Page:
WASHINGTON—PBS is celebrating its golden anniversary this week, as the public media provider first began operations 50 years ago.
The Corporation for Public Broadcasting established PBS in 1969. PBS’ first broadcast was “The French Chef” with Julia Child. Today, PBS has 330 member stations serving all 50 states, Puerto Rico, Guam and American Samoa, offering more than 1,200 hours a year of programming to fulfill its mission of educating, inspiring, entertaining and expressing a diversity of perspectives.
PBS touchstones in its first 50 years have included “Sesame Street,” “Mr. Rogers’ Neighborhood,” "Cosmos," “Washington Week” and “Masterpiece Theater.”
This year, amid the COVID-19 pandemic, PBS has been a key educational resource for educators and families with school closures. According to CPB, PBS serves 3.1 million American homes that do not have access to cable or the internet. PBS has also offered programming in response to incidents like the death of George Floyd and the ensuing protests, including films and specials focused on race relations in America, as well as providing resources to educators to share with their students.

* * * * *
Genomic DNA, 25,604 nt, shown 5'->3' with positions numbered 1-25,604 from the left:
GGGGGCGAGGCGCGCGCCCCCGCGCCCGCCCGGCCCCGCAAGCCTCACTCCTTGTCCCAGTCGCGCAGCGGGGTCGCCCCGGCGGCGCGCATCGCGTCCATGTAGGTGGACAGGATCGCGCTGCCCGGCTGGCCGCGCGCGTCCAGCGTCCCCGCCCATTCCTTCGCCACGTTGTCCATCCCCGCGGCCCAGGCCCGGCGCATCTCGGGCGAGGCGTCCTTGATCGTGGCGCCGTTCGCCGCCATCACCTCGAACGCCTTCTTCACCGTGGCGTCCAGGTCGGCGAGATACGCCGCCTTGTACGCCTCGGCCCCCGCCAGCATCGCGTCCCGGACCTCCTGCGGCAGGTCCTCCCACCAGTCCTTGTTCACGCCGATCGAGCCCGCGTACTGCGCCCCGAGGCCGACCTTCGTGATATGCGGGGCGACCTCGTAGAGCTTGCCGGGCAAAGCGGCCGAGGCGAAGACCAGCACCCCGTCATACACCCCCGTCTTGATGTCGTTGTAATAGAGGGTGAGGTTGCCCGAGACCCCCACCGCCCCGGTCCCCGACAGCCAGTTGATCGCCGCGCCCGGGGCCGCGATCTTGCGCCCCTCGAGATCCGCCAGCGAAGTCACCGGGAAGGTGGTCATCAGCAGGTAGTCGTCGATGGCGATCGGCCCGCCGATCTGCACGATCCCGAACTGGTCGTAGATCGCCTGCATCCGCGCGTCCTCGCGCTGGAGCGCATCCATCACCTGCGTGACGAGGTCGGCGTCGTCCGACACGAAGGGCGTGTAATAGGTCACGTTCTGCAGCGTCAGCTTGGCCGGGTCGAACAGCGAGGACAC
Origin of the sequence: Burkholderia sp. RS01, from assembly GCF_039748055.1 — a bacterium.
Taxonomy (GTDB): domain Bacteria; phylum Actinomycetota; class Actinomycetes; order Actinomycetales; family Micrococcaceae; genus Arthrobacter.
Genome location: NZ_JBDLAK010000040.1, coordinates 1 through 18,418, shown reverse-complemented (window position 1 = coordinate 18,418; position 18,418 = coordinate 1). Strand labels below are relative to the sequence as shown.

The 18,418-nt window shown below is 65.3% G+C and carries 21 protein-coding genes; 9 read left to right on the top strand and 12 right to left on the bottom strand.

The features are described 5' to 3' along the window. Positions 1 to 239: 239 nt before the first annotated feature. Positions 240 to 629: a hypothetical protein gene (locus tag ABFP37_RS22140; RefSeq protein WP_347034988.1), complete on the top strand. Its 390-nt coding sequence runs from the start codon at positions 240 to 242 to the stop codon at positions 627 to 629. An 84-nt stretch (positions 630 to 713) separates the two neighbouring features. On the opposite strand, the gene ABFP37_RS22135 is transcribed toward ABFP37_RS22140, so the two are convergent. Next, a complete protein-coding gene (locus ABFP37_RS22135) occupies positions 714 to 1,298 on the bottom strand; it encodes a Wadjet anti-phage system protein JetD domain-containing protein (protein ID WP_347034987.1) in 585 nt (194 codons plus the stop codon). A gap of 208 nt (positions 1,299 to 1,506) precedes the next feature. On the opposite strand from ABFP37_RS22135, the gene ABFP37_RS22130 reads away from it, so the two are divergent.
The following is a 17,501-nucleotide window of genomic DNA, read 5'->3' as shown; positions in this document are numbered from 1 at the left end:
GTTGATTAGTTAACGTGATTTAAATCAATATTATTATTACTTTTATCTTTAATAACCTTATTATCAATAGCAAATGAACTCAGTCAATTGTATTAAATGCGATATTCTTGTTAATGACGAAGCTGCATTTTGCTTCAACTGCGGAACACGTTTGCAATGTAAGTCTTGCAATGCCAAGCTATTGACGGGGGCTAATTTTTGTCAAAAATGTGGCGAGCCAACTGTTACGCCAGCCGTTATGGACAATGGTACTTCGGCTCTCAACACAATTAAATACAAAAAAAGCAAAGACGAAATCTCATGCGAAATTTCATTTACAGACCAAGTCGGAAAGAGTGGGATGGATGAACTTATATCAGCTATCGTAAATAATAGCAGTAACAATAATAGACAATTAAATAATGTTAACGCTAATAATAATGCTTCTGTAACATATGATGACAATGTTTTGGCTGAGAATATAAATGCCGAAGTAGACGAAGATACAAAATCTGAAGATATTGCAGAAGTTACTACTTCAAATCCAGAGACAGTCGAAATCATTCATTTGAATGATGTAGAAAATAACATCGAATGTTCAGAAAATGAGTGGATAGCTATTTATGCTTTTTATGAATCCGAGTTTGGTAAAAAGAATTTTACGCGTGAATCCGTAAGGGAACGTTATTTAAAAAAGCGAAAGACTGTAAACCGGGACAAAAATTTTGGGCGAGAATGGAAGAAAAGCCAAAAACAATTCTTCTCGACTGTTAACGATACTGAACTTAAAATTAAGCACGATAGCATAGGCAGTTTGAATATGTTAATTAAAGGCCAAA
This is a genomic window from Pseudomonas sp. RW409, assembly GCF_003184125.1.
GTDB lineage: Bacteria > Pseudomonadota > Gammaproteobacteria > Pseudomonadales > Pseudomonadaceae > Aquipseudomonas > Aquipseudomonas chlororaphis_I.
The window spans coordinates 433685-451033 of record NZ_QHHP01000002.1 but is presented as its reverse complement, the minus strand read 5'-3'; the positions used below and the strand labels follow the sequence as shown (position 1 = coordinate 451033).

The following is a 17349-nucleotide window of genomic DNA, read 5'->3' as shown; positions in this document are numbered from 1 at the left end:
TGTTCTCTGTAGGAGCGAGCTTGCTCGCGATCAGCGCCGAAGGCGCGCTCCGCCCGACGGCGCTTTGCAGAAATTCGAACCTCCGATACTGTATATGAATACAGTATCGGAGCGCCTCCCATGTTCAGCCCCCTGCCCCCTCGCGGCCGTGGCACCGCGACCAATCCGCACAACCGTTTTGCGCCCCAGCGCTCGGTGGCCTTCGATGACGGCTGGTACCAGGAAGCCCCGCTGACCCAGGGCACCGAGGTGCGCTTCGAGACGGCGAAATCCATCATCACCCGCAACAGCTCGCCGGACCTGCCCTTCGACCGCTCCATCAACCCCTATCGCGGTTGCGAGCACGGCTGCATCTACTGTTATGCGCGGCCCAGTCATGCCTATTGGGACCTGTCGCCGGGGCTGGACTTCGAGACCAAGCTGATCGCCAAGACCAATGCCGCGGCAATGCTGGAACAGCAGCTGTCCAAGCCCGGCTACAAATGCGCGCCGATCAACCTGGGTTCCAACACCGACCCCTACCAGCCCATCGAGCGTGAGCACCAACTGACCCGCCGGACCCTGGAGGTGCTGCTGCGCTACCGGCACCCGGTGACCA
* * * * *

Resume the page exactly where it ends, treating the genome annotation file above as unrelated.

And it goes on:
“In the 50 years since CPB established PBS, the organizations have worked together to provide a valuable service to the American people and to ensure that public television maintains the highest standards of quality, accessible to all,” said Pat Harrison, president and CEO of CPB.
PBS invites people to share their memories of the broadcasters’ first 50 years by using hashtag #PBS50.
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